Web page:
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• KU’s recent case of plagiarism was mentioned in the journal Nature as a part of a growing plagiarism trend. The journal mentioned the case involving Gerald Lushington, the director of the K-INBRE bioinformatics facility at KU, and Mahesh Visvanathan, the associate director.
Nature was interested in the public censure issued against the pair by the U.S. Office of Research Integrity.
“It’s an unusual example of US authorities taking action against not only an individual found guilty of misconduct, but also a supervisor who has failed to deal with the problem,” the article said.
John Dahlberg, the head of the division of investigative oversight at the ORI, told Nature that it’s a growing problem, and in recent months they’ve had a “plethora of plagiarism cases,” owing to the more widespread use of plagiarism-detection software.
That wasn’t the case at KU, though. Authors of a plagiarized paper complained, the article said, and an investigation revealed that a student had informed Lushington and Visvanathan about the issue, but nothing was done.
• Lots and lots of people are talking about snowy owls this winter. We’ve had a couple articles on snowy owls, and I spotted Mark Robbins, the KU ornithologist I talked to on the issue, quoted in a Reuters article about snowy owls moving south.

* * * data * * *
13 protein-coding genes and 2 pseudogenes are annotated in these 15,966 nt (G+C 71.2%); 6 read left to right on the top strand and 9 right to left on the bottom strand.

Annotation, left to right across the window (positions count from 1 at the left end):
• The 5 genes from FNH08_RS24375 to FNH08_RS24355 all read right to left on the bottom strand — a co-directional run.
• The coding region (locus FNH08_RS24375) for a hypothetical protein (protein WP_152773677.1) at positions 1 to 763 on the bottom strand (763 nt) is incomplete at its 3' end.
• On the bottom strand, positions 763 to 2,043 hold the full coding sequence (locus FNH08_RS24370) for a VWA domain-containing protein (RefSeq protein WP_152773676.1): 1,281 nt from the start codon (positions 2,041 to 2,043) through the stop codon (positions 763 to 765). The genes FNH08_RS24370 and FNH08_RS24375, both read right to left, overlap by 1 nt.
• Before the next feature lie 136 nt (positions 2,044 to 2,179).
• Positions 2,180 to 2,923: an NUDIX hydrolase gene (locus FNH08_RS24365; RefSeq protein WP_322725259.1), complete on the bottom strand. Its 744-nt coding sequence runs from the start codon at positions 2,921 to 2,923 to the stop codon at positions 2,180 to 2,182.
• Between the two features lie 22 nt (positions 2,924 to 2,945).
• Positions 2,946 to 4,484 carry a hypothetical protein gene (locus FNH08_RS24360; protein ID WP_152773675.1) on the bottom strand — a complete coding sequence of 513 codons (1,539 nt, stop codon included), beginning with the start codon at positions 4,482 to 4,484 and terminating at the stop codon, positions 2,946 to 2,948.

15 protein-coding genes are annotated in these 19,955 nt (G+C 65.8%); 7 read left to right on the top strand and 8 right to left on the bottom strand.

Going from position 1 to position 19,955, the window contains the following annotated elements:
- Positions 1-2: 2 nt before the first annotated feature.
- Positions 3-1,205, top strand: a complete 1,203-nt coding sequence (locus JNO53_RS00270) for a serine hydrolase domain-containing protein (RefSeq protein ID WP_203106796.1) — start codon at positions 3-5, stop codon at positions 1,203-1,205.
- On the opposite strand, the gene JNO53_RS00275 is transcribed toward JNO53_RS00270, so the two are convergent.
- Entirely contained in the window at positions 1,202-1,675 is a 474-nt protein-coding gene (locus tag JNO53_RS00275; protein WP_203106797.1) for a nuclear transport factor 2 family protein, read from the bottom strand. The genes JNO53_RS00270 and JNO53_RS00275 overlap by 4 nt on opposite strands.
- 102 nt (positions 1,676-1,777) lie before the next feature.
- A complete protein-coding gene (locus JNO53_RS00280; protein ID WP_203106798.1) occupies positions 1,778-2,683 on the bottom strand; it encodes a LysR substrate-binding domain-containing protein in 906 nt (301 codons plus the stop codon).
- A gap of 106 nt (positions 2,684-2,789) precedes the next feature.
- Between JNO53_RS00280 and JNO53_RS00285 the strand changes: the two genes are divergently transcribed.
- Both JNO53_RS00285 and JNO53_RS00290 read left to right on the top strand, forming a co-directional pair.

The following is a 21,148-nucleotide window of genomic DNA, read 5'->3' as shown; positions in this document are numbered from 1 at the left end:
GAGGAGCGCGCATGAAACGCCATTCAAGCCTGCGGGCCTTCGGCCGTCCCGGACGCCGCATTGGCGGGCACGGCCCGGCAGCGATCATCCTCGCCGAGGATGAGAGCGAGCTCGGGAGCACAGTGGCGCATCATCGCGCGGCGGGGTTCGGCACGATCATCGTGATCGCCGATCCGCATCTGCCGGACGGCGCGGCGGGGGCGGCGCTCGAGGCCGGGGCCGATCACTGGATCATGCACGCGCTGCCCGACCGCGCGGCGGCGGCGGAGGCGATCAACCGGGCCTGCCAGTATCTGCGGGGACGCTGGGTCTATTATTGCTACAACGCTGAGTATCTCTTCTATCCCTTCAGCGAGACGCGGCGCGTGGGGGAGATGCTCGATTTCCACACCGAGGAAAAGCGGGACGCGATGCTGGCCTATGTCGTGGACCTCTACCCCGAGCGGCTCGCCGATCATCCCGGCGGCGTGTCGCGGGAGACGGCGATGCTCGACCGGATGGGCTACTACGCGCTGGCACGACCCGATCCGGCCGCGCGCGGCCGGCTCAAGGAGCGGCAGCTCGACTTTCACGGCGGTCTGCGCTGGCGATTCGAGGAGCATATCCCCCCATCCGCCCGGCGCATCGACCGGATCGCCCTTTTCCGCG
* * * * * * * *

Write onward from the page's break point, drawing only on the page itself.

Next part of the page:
I also heard Lawrence get a mention on NPR’s “All Things Considered” for this story about an injured snowy owl.
The Reuters article has Robbins providing some updated numbers — about 35 sightings in Missouri and 75 in Kansas.
"Never in recorded history have there been this many in Missouri and Kansas," Robbins said in the article.
I’ve been keeping an eye out ever since I wrote about them, but no luck just yet.
• Though I covered three folks from KU Endowment who received awards at the Council for Advancement and Support of Education’s District VI conference recently, I neglected to mention Baker University also had an award recipient at the conference.
Former Baker University Board of Trustee chair Susanne Richardson Teel, who is currently a member of the board, received the CASE Volunteer of the Year Award at the regional conference in Denver.
“Quite frankly I don’t know that I’ve known anyone who is so selfless in giving of their time and their talent and their treasure,” Baker President Pat Long said in a written statement. “I talk to potential board members when they’re coming on the board; those are three things that we expect. And she does that in such an incredible way.”
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